XXIII. Cato acted thus, not as some writers imagine, from any private quarrel with Karneades, but because he disliked the philosophy altogether, and from a feeling of patriotism, regarded all Greek literature and methods of education with hatred and contempt. He used to say that Sokrates was a wordy and dangerous man, who endeavoured in his own way to make himself supreme in Athens, by destroying the best of the national customs and teaching the citizens to hold opinions at variance with the laws. He ridiculed Isokrates as a teacher of rhetoric, saying that his disciples stayed with him so long learning their profession, that they were only able to practice what they had learned in the court where Minos sat as judge in the next world. In his endeavours to dissuade his son from the study of Greek literature, he abused the privileges of old age so far as to utter a prophecy that the Romans would ruin their empire by too intimate an acquaintance with the arts of Greece. Time, however, has proved this to be a mere empty slander, seeing that since then Rome has risen to a wonderful height of power and glory, and yet is thoroughly familiar with Greek writings and studies. Cato not only disliked the Greek philosophers, but also looked with suspicion on the Greek physicians who then practised at Rome. He had heard some story about Hippokrates, who, when the king of Persia offered him a large sum of money if he would come to Persia, answered that he never would give his services to barbarians who were the enemies of Greece. Cato used to say that all Greek physicians had sworn an oath to act like Hippokrates, and warned his son never to have any dealings with any of them. He himself had a book full of recipes, according to which he used to physick and regulate the diet of any who fell sick in his house, being careful never to allow the patient to fast, but making him eat salad, with ducks, pigeons, and hares, which he said were light food, and suitable for sick persons, except that it often happened that those who ate of them suffered from nightmares. He used to declare that by following this regimen, he kept both himself and all his household in perfect health.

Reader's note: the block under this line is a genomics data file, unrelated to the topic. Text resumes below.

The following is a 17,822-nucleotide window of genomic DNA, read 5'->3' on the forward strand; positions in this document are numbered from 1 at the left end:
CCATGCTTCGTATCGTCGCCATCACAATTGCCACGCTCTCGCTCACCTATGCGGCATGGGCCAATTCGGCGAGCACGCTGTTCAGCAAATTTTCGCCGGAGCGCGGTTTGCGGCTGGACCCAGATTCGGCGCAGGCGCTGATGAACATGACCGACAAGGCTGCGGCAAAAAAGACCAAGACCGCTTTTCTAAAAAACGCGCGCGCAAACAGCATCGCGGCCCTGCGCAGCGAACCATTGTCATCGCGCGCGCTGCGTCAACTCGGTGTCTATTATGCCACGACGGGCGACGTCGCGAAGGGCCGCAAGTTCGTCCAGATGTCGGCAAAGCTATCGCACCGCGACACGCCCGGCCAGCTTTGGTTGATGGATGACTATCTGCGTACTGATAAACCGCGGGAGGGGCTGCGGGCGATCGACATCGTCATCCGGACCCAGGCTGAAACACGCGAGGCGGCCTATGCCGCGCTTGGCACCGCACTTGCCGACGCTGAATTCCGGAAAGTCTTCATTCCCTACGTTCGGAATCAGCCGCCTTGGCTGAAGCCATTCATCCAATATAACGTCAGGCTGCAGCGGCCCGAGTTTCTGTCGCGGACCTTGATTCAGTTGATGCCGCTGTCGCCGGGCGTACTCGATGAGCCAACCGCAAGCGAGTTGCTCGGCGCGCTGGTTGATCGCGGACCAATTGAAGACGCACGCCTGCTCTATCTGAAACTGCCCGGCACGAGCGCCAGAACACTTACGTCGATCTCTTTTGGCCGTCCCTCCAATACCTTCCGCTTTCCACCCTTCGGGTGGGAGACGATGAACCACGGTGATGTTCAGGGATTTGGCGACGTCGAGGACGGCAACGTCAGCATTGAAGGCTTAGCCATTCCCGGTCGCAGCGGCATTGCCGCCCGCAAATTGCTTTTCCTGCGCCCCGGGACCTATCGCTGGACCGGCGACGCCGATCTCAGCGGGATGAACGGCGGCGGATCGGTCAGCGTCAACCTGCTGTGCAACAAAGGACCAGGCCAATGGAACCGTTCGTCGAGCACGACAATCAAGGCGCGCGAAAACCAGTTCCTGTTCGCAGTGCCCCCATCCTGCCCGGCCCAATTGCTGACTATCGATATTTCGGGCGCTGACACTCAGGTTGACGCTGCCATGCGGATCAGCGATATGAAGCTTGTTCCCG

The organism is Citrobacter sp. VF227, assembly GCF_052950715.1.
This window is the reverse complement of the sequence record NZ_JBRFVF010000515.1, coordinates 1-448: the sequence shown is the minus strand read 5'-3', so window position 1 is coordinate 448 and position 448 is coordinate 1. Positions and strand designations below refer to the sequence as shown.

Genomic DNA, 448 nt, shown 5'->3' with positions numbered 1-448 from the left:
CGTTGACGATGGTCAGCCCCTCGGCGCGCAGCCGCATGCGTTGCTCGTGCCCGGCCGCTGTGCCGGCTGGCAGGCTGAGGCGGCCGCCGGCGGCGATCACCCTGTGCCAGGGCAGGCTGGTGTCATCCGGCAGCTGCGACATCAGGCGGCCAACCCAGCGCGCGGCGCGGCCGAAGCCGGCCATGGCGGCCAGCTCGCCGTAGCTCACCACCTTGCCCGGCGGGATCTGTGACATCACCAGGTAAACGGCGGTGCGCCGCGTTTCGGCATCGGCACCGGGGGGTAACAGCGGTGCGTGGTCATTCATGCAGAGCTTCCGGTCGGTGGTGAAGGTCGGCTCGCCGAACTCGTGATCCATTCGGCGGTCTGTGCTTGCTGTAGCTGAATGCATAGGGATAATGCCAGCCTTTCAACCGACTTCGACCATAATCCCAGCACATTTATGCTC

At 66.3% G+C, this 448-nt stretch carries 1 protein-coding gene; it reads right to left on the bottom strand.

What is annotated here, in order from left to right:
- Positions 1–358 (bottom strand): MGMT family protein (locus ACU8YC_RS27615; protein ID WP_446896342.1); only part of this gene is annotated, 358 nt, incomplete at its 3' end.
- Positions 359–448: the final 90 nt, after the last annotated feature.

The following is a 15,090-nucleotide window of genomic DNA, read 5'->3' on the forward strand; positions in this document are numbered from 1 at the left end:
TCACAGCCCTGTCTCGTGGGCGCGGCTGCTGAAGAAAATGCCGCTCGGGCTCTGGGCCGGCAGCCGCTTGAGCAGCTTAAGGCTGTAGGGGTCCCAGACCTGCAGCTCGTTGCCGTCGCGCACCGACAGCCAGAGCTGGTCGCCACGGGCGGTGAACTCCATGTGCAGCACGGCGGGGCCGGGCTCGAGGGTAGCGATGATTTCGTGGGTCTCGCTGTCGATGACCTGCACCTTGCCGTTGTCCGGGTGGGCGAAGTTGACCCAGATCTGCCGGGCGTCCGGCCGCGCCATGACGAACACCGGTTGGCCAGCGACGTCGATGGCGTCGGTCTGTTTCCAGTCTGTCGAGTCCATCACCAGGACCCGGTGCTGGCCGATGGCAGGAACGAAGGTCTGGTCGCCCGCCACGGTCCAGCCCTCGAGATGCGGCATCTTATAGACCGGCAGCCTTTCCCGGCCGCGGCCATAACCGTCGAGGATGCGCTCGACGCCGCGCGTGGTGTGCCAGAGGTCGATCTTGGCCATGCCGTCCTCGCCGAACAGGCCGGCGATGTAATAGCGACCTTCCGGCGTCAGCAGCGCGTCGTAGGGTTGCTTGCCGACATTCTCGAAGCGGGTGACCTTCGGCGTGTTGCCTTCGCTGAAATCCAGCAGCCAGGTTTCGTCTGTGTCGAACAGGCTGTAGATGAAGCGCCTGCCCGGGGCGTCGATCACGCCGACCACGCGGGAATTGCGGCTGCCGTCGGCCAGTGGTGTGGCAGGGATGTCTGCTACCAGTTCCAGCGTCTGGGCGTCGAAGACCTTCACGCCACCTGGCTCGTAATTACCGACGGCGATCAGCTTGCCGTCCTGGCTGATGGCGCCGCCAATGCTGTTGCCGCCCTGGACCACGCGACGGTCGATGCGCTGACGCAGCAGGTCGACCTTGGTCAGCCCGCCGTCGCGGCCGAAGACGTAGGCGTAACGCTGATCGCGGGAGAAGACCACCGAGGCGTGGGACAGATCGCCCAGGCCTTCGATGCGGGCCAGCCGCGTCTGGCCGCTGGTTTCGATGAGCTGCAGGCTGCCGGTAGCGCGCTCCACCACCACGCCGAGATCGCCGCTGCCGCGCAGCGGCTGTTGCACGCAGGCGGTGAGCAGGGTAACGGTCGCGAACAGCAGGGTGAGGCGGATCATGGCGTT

XXIV. He seems to have been justly rewarded for his quackery, for he lost both his wife and his son by sickness. He himself, however, being of an iron constitution, made a second marriage, in spite of his advanced age, being led into it by the following circumstances. After the death of his wife he arranged a marriage between his son and the daughter of AEmilius Paulus, who was the sister of Scipio. He himself meanwhile solaced himself by an intrigue with a maid-servant who visited him by stealth. However, in a small house with a daughter-in-law in it this could not be kept secret; and one day when this woman was insolently swaggering into his father’s bedchamber, young Cato was observed by the old man to glance at her with bitter hatred and then turn away in disgust. As soon as Cato perceived that his conduct vexed his children, he said not a word, but went into the forum with his friends, as was his wont. Here one Salonius, who was one of his under-secretaries, met him and began to pay his respects to him, when Cato asked him in a loud voice whether he had provided a husband for his daughter. On the man’s replying that he had not, and would not presume to do so without consulting him, Cato replied, “Well, I, by Jupiter, have found a very suitable person to marry her, unless his age be any objection: for he is very passable in all respects except that he is very old.” As Salonius upon this bade him carry out his intention and marry the girl to whomsoever he pleased, seeing that she was his client and he was her patron, Cato without a moment’s delay told him that he wished to marry the girl himself. This proposal at first, as might be expected, astonished the secretary, who had thought that a man at Cato’s time of life was very unlikely to marry, and had never dreamed that his humble family would be allied with a house which could boast of consulates and triumphs; but as he saw that Cato was in earnest he gladly accepted his offer. While the preparations for the marriage were in progress, young Cato, taking his relatives with him, went and inquired of his father whether he had reproached or annoyed him in any way, that he was putting a mother-in-law over him. Cato at this question cried out aloud, “Hush, my son; I approve of all that you have done, and find no fault with you: I only desire to leave behind me more sons of my race, and more citizens to serve the state.” It is said that this remark was first made by Peisistratus, the despot of Athens, when, although he had sons grown up, he married Timonassa of Argos, by whom we are told that he had two sons, Iophon and Thessalus. Cato also had a son by his second marriage, whom he named Salonius after his mother. His eldest son died during his praetorship. Cato often mentions him in his writings as having been a brave and good man, but is said to have borne his loss with philosophic resignation, and to have taken as keen an interest in politics as before. He did not, as was afterwards done by Lucius Lucullus or Metellus Pius, abandon public life when he grew old, and think that it was a burden to take part in politics; still less did he imitate Scipio Africanus, who some years before had proudly turned his back on the people who grudged him the glory he had won, and spent the rest of his life in ease and retirement. Some one is said to have told Dionysius of Syracuse that an absolute monarchy is the best thing for a man to die in, and so Cato seemed to think that political life was the best for him to grow old in, while he amused himself in his leisure moments by writing and farming.